Turbulence ahead?

Despite softness in some photonics market segments and the economic challenges of 2007-which included record energy prices and the housing credit debacle in the U.S. - the lasers and photonics markets came through 2007 quite well.

Jan 1st, 2008

Despite softness in some photonics market segments and the economic challenges of 2007-which included record energy prices and the housing credit debacle in the U.S.-the lasers and photonics markets came through 2007 quite well. Our 2008 Annual Review and Forecast estimates global sales of lasers gained about 9% in 2007 over 2006. Performance of individual segments was less straightforward, though. Bookings for the semiconductor-processing equipment segment trended downward, for instance, while other segments showed stronger-than-anticipated gains-industrial laser revenues were boosted by the ever-growing sales of fiber lasers (see page 74). But as we move into the New Year, economic uncertainties continue and seem likely to create turbulence for the industry. The credit-market malaise is spreading to encompass business lending just as consumer confidence is being undermined: factors to keep in mind when considering our projection of 7% growth for 2008.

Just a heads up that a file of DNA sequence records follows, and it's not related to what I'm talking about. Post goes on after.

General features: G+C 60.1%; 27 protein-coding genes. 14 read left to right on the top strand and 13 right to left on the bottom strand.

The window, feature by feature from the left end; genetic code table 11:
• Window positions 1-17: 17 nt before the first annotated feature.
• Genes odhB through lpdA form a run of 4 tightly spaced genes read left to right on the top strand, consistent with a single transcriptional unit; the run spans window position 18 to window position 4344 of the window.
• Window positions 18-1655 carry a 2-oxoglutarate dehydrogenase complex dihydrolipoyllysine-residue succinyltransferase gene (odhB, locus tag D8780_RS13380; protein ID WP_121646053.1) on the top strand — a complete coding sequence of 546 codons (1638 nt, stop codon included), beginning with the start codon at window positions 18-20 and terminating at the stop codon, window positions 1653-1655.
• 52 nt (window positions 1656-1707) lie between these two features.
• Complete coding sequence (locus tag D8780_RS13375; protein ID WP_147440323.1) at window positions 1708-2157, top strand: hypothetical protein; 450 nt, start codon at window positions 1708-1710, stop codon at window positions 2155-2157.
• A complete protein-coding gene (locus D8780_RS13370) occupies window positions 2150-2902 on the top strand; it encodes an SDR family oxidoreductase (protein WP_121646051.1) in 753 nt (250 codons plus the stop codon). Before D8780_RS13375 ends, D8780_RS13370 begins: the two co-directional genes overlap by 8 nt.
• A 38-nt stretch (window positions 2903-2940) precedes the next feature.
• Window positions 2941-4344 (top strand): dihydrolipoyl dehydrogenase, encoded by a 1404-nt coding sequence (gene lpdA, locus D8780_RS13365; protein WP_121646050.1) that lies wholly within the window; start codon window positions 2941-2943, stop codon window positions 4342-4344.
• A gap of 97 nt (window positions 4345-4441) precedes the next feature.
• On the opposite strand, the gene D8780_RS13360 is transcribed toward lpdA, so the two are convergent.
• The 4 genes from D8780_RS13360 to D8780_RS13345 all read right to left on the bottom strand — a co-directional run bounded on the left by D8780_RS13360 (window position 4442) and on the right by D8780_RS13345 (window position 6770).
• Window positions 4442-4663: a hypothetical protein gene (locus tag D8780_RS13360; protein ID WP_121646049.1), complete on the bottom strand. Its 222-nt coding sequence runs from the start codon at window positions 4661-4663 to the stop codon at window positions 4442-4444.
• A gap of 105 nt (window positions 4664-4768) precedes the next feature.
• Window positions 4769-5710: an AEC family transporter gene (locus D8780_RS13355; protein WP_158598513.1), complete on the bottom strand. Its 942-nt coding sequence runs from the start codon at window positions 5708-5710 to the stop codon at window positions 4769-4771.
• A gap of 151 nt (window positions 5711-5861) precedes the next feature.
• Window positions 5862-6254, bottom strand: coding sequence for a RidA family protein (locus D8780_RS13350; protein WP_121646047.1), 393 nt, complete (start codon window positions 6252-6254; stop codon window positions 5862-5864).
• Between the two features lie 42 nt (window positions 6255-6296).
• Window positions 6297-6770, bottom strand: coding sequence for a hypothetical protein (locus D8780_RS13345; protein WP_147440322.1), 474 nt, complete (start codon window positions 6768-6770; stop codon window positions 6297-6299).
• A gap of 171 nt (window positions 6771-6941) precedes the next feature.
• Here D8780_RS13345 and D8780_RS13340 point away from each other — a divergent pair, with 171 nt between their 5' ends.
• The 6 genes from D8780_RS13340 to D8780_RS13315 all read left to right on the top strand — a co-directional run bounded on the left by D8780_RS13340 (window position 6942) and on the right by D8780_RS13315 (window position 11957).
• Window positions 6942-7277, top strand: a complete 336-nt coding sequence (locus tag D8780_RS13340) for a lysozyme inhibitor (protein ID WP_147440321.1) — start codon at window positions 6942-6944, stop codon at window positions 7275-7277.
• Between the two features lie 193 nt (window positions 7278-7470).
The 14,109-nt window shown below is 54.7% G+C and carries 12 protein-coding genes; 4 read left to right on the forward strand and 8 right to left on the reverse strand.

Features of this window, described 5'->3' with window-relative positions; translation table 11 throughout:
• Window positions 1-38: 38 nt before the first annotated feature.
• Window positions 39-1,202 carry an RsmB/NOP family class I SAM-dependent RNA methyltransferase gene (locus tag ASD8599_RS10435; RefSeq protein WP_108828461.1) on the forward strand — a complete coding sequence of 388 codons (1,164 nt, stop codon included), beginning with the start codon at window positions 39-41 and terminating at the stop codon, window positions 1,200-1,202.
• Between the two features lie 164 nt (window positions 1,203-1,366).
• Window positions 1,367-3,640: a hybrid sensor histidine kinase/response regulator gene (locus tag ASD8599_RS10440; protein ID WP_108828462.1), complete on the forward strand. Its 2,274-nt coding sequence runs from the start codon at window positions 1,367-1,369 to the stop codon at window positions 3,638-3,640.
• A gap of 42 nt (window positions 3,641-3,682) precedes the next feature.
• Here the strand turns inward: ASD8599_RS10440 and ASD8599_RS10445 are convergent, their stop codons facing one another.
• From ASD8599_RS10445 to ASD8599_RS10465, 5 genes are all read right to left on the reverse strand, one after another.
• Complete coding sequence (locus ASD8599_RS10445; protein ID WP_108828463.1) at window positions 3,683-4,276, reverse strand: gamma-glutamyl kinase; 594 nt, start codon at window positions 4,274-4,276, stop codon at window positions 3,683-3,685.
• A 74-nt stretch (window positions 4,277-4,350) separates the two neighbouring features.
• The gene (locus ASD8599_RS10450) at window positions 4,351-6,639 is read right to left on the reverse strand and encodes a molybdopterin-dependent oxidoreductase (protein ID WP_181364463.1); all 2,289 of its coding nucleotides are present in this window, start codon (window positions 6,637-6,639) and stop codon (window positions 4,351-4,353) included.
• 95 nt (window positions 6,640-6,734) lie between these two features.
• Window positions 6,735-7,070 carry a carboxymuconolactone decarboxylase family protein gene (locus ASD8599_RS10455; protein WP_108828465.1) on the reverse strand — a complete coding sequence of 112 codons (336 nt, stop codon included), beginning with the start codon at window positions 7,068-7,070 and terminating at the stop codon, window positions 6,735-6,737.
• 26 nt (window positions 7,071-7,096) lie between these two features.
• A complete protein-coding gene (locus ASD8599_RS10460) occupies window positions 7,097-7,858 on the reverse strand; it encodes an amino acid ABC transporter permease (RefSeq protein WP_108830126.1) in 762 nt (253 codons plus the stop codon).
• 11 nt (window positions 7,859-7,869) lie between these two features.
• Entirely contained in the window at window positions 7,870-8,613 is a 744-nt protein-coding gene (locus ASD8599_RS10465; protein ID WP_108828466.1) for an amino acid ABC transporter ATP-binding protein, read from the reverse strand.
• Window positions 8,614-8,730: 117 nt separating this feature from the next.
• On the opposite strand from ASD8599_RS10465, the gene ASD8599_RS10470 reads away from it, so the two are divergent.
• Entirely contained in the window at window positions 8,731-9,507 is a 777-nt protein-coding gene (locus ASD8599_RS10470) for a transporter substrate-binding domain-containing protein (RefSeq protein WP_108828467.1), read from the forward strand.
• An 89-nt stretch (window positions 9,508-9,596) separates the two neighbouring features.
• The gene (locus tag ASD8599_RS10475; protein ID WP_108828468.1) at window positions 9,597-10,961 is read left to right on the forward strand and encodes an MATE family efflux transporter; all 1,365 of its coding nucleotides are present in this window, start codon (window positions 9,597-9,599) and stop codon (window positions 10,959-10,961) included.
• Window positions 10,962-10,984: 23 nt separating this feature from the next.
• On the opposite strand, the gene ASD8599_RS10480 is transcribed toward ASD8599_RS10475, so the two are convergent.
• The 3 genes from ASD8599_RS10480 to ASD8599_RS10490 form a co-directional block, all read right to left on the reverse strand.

Among the higher-growth segments is the life sciences. Annual sales of “biomedical optics” reached more than $6 billion in 2005 according to Dr. David Benaron (of Stanford University and Spectros Corp.). What’s more, while speaking at last year’s Lasers & Photonics Marketplace Seminar, Benaron suggested this market would see a further fivefold increase over the next five years (see marketplaceseminar.com). Noting this rapid growth, Laser Focus World is starting a new publication aimed at researchers and engineers involved in biomedical optics. BioOptics World will launch Jan. 21, 2008. Please take a look at BioOpticsWorld.com and let us know what you think.

And while it has yet to take off in a commercial sense, the field of plasmonics is another exciting “growth segment.” Plasmonics promises what electronics and photonics do not: very small size with very high speed by essentially merging electronics and photonics. Integration of surface-plasmon structures with semiconductors could lead to new active surface-plasmon devices (see page 103). And plasmon-based grating-gate detectors are being explored as tunable detectors of terahertz radiation (see page 131).

Stephen G. Anderson
Associate Publisher/Editor in Chief
stevega@pennwell.com

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